Review and Due DIlligence primer on Saving Stream
What is Saving Stream?
Saving Stream (SS) is a bridge between borrowers and lenders. Borrowers request loans from SS, credit and property specialists review these requests and if approved are listed on SS.
Accepted loans are first listed as pipeline loans. Investors have the opportunity to set how much they would like to invest in each pipeline loan. Allocation of each investor’s investment is allocated according to a quota. If ever, new loans are unfunded they are listed on the available loans section of the site.
See more: What is Peer to Peer lending?
SS Statistics as of Feb 2017
- Provision Fund: £3,423,697
- Security for loans: £171,184,843
- Live Loans: £371,935,433
- Interest Earned: £18,842,578
What investments are available on Saving Stream?
- What is a Property Bridging Loan (PBL) – 12-month property loan, used until long term finance is secured.
- What is a Development Finance Loan (DFL) – Funds used for property development.
Saving Stream Strengths and Opportunities
- Launched in 2013
- Regulated by the Financial Conduct Authority FCA
- Access to different regions of the UK property market.
- Exposure to Sterling (This could be both good and bad as of Feb 2017 this depends on a Hard/Soft Brexit and the French, Italian, German, Dutch Elections. The election could impact the EURO negatively and the Sterling positively.)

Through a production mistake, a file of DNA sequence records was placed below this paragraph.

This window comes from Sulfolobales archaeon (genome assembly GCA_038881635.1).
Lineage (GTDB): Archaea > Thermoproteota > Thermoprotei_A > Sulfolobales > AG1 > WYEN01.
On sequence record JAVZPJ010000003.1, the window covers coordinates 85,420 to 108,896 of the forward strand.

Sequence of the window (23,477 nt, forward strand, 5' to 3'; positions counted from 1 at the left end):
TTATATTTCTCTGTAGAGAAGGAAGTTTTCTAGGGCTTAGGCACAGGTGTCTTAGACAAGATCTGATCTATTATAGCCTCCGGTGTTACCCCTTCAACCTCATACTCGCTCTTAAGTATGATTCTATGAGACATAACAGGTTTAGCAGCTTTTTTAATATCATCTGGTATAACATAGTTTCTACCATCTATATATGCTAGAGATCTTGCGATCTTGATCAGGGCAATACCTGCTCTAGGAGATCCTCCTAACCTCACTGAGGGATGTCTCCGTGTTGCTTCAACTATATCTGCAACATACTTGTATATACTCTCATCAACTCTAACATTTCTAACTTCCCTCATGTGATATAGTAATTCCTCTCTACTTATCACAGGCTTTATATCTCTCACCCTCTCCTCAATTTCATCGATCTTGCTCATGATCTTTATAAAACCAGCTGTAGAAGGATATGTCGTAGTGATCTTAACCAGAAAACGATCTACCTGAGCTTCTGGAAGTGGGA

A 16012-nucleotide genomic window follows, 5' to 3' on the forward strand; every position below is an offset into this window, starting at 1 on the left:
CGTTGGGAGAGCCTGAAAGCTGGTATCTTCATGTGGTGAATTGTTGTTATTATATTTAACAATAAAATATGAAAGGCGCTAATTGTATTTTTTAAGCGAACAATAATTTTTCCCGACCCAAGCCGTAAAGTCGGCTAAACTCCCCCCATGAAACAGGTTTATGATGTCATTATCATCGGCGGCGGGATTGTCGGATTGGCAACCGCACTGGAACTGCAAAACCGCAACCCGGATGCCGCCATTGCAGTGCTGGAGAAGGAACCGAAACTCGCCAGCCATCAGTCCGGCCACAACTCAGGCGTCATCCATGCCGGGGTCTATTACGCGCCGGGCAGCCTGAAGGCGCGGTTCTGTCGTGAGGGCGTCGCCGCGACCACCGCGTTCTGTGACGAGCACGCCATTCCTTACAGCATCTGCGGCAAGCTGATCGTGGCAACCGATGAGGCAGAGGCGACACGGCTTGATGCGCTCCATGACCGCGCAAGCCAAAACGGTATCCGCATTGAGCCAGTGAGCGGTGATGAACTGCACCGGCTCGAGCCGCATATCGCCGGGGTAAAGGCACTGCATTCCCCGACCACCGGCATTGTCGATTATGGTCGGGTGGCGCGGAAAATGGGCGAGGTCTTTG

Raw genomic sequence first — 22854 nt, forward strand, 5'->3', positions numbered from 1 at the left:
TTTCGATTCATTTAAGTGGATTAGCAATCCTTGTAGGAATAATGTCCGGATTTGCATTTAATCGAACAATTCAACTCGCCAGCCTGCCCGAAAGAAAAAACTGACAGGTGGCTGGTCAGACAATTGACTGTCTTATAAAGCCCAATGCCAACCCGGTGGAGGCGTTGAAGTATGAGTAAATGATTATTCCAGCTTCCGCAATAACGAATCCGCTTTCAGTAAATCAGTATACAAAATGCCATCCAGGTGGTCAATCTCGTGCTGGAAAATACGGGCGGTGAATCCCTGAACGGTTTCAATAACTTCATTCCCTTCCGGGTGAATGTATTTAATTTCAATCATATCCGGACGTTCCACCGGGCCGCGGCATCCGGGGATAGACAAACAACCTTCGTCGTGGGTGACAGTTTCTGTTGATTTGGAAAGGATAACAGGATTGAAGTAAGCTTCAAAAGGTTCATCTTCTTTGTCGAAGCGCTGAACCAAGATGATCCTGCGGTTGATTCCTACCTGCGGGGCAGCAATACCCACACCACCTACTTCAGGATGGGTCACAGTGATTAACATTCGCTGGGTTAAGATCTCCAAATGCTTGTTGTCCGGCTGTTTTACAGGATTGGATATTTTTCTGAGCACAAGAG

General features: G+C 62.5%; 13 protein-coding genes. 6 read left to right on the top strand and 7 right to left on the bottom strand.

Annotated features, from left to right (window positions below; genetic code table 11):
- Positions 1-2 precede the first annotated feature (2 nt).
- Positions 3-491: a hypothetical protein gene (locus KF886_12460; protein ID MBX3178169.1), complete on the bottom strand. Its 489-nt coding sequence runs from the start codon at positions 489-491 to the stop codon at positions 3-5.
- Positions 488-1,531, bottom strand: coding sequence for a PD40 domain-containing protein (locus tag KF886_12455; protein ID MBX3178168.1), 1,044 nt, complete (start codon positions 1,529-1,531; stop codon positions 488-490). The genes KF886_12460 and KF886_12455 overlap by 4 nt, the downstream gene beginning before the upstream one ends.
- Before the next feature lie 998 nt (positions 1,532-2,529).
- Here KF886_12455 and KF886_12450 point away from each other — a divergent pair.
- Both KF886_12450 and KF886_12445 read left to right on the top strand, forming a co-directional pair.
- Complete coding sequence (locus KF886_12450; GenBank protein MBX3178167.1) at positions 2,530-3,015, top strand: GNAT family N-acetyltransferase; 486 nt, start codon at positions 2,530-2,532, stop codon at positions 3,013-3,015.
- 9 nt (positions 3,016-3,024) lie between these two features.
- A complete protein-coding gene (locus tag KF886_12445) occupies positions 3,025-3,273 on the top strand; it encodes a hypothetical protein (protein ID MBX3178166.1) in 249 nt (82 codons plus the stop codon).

- SS is open to international investors. There isn’t a need to be a UK resident or have a UK bank account to invest.
- International investors can make use of TansferWise and Currency fair to reduce exchange rates and transfer fees.
- There is no minimum investment amount.
- Current average returns are 12% or 1% on a monthly basis. However, this is changing.
- Highly liquid secondary market for current loans. This potentially allows investors to to exit an investment in full or in part before a loan term ends.
- Up to February 2017, SS had some defaults but no bad debts (capital loss) for investors
- Loans are made directly to the borrower, (not to Saving Stream). This gives protection to the investor if SS defaults.
- Investors could adopt a cycle strategy of selling loans close to their expiry date and use the funds to buy loans with a longer remaining term. This takes time and “fast fingers”.
- The borrower pays compounded interest for the whole loan term, which is paid upfront. SS then pay investors the interest monthly at a non-compounded rate and the reminder is kept as a fee. This eliminates the risk of non-oayment of the interest to the investors.
- SS website is user-friendly. Although at peak times (during the fast fingers race) it slows down.
- Saving Stream is open to admitting mistakes in a recent communique they stated “We have taken on board the fact that communication with investors has been wholly unsatisfactory and lets what is otherwise an excellent and successful lending platform down. We have grown exponentially and that aspect of the business has been neglected to an extent. […] Many say our communications is our major weakness, we hear you and will resolve this from this point onwards. “ Many investors look forward to the communication improvements.
Saving Stream Weaknesses and Threats
- Some loans are being extended. While it is natural for some loans to be extended due to the nature of property business. The uptick should be monitored by the concerned investor. A defaulted loan does not mean that the investors lost their capital or interest.